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I have just finished reading Bret Easton Ellis’ Rules Of Attraction, which will not appear as a review on this blog, as I only blog what I am recommending (for the interested, the Amazons do carry reviews of what I disliked as well as what I raved about)

And I cordially loathed ROA. The choice of adverb is crucial – I loathed it through the heart, because it has no heart. Yes, I see what Easton Ellis is doing, laying out the spoils of a wasted, superficial, whining, shallow, self-obsessed, privileged group of Fratters at an American campus university in the 80s, but the problem is that Easton Ellis exposes their puerile, meaningless, unlikeable mass persona through an endless and superficial sneer mask.

One thing my reading did do, however (so well done, Ellis, there) is that it gave me days of impassioned debate and self-reflection on many things, thus fulfilling one of the purposes of art – to awaken, to make the reader/listener/observer notice, to make them think, respond, debate, engage.

And sometimes, what is perceived as ‘not good’ by the consumer of the art-work challenges much more than what reinforces or deepens one’s existing philosophies

Rules of Attraction is an unending expose of superficiality. The unlikeable characters are unvarying in their endless progression of barfing, whining about getting meaningless leg-overs or not getting meaningless leg overs. Pretty loathsome, there is no sense of the writer engaging with them, going below their surface. I guess he dismisses his characters as being no more than their boring and self-indulgent self-obsessions. A couple of thoughts surfaced on this, Firstly, I have never met anyone who is unremittingly one-note.

What is fascinating about living creatures, and the more complex those creatures are, the more they become fascinating in this way – and a self-aware being most of all – is the ‘dappleness’ of them. For what Gerard Manley Hopkins calls ‘Pied Beauty’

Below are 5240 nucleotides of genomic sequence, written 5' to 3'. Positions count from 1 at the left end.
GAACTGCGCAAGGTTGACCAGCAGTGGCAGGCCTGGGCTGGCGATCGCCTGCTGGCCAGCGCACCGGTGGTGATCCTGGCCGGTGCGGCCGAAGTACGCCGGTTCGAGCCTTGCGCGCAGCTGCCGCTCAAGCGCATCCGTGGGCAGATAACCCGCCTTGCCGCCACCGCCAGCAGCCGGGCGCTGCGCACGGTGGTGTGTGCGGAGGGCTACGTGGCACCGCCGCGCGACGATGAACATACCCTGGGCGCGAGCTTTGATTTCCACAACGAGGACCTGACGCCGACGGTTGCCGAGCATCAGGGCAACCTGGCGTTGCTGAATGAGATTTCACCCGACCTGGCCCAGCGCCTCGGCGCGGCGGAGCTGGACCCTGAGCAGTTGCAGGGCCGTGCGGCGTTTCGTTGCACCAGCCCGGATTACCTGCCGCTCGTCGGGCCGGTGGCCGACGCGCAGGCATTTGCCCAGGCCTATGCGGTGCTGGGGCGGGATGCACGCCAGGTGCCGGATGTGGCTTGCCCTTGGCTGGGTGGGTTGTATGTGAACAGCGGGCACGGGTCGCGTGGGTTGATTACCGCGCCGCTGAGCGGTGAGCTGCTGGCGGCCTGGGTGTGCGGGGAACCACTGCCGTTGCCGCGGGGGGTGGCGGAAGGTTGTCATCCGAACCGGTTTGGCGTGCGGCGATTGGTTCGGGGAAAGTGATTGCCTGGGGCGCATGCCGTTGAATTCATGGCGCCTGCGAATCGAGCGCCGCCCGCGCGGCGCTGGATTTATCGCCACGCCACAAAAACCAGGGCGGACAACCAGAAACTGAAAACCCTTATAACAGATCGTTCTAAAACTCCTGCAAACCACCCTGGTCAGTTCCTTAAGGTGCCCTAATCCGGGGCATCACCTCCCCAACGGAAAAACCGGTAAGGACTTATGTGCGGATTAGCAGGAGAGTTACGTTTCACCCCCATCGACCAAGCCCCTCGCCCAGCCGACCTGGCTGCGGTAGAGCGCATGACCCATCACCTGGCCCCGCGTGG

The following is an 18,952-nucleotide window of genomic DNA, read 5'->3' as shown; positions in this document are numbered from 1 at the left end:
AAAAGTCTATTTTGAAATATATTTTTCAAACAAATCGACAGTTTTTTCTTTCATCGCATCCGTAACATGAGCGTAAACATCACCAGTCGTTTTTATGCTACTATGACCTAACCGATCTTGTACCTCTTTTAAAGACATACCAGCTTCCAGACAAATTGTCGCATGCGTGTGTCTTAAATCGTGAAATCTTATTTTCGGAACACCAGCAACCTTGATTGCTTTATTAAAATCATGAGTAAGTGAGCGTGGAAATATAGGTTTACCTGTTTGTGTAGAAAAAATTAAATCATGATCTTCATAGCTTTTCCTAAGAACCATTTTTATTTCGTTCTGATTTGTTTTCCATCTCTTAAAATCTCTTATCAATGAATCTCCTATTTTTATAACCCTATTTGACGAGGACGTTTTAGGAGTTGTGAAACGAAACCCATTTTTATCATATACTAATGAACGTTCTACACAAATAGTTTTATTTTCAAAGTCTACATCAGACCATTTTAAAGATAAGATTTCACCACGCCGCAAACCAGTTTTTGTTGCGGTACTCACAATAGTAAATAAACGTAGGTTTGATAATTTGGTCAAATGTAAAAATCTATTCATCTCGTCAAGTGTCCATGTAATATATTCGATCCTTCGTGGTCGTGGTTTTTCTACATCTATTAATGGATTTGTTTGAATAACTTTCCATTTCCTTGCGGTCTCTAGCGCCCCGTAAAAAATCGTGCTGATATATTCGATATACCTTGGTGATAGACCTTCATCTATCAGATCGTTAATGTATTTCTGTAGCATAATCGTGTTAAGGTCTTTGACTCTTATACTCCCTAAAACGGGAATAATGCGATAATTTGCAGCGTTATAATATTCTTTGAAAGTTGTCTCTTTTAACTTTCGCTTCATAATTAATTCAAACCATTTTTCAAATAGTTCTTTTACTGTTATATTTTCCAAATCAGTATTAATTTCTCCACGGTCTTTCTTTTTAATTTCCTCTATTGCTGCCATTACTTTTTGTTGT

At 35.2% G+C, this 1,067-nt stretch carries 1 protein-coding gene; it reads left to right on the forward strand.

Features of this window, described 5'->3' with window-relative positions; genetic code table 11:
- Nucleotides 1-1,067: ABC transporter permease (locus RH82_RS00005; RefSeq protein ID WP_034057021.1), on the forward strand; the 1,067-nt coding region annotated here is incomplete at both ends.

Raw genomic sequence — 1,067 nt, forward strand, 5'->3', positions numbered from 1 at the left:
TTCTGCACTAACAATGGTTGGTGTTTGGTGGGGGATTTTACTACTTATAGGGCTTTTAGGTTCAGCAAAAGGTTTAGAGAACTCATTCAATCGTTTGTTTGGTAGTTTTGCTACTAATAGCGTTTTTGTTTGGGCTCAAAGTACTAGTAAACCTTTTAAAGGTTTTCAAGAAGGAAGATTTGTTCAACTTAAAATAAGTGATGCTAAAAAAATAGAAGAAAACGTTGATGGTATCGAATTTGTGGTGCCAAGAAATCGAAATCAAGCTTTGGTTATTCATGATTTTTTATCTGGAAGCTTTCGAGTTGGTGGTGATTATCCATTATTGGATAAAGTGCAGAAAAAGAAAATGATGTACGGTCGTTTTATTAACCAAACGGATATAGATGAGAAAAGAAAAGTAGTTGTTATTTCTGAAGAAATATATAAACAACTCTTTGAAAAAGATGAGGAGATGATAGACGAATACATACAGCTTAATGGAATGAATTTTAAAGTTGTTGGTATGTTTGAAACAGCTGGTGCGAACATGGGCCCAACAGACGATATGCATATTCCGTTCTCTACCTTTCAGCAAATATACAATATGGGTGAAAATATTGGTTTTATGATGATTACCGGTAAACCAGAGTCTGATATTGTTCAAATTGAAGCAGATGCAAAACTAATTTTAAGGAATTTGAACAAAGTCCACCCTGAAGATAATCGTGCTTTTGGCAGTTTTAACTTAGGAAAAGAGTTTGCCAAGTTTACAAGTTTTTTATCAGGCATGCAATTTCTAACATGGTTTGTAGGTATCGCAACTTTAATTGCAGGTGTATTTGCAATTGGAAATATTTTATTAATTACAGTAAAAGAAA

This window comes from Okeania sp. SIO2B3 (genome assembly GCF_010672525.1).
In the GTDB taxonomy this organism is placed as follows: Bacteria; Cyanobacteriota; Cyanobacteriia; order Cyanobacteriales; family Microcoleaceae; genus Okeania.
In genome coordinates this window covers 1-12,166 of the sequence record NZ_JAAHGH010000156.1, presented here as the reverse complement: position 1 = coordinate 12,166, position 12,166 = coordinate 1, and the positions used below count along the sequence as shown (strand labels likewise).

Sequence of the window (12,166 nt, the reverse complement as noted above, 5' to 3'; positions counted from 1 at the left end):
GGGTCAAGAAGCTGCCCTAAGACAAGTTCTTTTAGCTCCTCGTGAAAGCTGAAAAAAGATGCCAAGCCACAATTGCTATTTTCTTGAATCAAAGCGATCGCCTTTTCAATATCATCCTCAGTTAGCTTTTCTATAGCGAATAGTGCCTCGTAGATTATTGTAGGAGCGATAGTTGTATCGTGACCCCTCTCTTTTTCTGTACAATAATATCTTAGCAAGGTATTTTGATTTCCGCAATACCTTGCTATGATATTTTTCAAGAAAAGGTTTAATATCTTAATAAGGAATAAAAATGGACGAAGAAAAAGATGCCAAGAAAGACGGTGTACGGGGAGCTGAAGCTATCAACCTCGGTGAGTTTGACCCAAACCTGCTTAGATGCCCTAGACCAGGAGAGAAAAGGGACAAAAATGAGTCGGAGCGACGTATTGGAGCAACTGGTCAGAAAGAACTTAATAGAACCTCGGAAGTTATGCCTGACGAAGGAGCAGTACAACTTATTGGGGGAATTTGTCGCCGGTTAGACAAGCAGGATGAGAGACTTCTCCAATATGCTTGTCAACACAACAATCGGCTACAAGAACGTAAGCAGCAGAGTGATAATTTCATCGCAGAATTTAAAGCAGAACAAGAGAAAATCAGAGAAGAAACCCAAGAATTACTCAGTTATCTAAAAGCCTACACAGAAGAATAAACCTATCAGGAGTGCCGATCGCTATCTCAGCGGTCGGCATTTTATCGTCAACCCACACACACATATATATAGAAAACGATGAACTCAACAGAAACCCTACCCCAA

All things counter, original, spare, strange

No one is either/or; all are and, and, and then more and. Take the time to explore any individual, and this leads to constant surprise, and anyone and everyone will yield they are more, much more, than the sum of their perceived parts – whether you have placed them on the side of the angels or the devil-with-all-the-best-tunes.

Where I say my loathing of Easton Ellis’s book is ‘cordial’ it is precisely through its shallow, superficial view. I really don’t like or have much time for those anguished over-privileged souls who are going through that stage where they are living in a constant in your face scream of over-indulgent self-mutilation. But Tell me, or better still, show me something NEW about them Mr Ellis – dismissing the ‘other’ is so very easy to do, smugly judging from my own superior sensibility is effortless. What I want from art is to shock me out of complacent dismissal of other – and make me see and feel them, make me walk some distance in their shoes. Take me to that uncomfortable, challenging place, rather than the easy, superior dismissal.

Great writing, in my book, humanises the subjects being written about – however base or noble they may appear, they need fleshing with the complexity of us all. We all know that we are not ‘just’ whatever facets of ourselves are visible, even to ourselves. Complex living creatures are full of surprise, and self-surprise

One of the facets I most valued in a sadly underrated, under-hyped book I read earlier this year, Patrick Flanery’s Fallen Land, is that he was able to take an extremely unlikeable central character, and without in any way condoning him, wrote him (indeed, possesses the gift to write all his characters) from within their experience, rather than the lordly creator god in judgement. Flanery writes ‘dapple’ – inhabiting a character both from outside (through the eyes of other) and from inside.